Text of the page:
Tim Starks: Yeah. I'm- I, also, like you, am fascinated by the naming conventions of some of these things. I remember once writing an article about how they named military operations. Yeah, this is another big takedown in just the last several weeks of these kinds of underground cybercriminal marketplaces. Genesis was specializing in access brokerage, being able to give people user names, passwords, other ways to log in to accounts that they'd stolen. And this another really, really big market that they've taken down.

Dave Bittner: In today's Cybersecurity 202 at the Post, you have an interview with Lisa Monaco, who's deputy attorney general. Take us through that interview.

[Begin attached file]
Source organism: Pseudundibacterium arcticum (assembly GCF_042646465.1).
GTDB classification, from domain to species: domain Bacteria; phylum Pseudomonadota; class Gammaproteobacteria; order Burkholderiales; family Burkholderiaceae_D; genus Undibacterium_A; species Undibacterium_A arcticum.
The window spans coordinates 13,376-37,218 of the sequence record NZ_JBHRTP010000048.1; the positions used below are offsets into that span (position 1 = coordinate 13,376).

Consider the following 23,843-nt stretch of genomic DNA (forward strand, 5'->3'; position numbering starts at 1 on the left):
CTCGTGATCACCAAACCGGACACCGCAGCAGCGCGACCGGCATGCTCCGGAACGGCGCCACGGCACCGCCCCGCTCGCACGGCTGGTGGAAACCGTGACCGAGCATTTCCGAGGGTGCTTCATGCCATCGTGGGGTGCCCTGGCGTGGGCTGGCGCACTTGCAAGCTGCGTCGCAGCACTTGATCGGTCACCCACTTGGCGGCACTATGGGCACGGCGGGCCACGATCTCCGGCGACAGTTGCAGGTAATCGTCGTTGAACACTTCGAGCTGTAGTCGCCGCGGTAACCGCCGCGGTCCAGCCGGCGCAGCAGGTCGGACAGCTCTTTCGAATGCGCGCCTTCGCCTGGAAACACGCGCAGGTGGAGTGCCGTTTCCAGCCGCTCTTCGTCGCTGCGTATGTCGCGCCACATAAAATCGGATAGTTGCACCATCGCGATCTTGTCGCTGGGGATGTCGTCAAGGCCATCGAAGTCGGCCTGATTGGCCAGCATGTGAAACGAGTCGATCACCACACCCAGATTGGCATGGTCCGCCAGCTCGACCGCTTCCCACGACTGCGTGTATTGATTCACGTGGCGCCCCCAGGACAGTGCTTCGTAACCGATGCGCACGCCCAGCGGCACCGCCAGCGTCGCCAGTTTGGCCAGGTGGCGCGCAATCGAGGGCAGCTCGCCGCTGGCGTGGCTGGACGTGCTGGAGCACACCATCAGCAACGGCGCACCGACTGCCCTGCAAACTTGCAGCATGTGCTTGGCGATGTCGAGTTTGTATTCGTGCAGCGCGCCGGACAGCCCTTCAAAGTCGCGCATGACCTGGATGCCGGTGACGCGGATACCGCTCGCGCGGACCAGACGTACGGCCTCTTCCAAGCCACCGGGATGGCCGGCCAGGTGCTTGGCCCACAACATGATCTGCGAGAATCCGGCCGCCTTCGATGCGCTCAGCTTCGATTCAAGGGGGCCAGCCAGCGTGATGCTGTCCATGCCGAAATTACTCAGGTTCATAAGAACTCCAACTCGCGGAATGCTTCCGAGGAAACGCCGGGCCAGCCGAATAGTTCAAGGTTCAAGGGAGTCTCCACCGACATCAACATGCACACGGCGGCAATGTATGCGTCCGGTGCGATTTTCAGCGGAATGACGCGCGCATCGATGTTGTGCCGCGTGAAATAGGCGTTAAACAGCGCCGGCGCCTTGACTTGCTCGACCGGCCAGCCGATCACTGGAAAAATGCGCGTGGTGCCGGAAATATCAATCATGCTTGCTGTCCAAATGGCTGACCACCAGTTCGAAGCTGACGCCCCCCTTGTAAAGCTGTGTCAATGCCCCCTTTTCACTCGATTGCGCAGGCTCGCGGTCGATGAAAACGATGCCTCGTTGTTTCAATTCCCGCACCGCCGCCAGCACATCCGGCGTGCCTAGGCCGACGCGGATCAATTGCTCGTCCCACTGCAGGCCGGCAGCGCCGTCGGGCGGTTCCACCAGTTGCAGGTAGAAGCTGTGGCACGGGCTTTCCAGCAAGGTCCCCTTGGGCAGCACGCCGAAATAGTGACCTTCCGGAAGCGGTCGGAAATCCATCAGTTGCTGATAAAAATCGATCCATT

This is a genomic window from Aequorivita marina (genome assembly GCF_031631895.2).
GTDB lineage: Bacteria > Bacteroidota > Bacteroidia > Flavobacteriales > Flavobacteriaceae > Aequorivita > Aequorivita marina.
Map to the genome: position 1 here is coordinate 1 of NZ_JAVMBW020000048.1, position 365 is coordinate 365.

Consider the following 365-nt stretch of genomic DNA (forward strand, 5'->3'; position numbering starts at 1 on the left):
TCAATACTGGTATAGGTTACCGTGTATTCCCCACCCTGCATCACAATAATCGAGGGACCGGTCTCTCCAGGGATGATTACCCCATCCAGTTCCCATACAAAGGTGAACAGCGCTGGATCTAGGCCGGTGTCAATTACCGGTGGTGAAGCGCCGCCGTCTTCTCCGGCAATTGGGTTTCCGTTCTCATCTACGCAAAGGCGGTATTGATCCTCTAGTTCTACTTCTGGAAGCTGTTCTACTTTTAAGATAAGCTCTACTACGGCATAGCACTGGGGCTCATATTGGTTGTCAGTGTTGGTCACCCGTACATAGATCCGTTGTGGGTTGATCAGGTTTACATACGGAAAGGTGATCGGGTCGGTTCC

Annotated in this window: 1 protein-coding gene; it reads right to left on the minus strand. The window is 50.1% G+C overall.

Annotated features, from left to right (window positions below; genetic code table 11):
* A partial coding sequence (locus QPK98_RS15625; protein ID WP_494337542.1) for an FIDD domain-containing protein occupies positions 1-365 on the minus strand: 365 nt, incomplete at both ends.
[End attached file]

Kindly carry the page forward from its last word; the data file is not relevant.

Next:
Tim Starks: I was at the Aspen Verify Conference last week and had requested a chance to speak with her. And it looked like we were gonna arrange it and then something happened at the Justice Department that was kind of big. Some ex-president, some guy got arrested or something.

Dave Bittner: I think I've heard of that, yeah.

Tim Starks: Yeah. So we had to delay things until today and we had a nice chat. I thought she gave a few newsy nuggets, there. It was just a generalized perspective, but she also did talk about philosophy. And because of the news of the Genesis Market, that's where we started things. She had talked about this as exemplifying a twist or evolution in the way they've been doing disruptive operations.

Dave Bittner: Mm-hmm.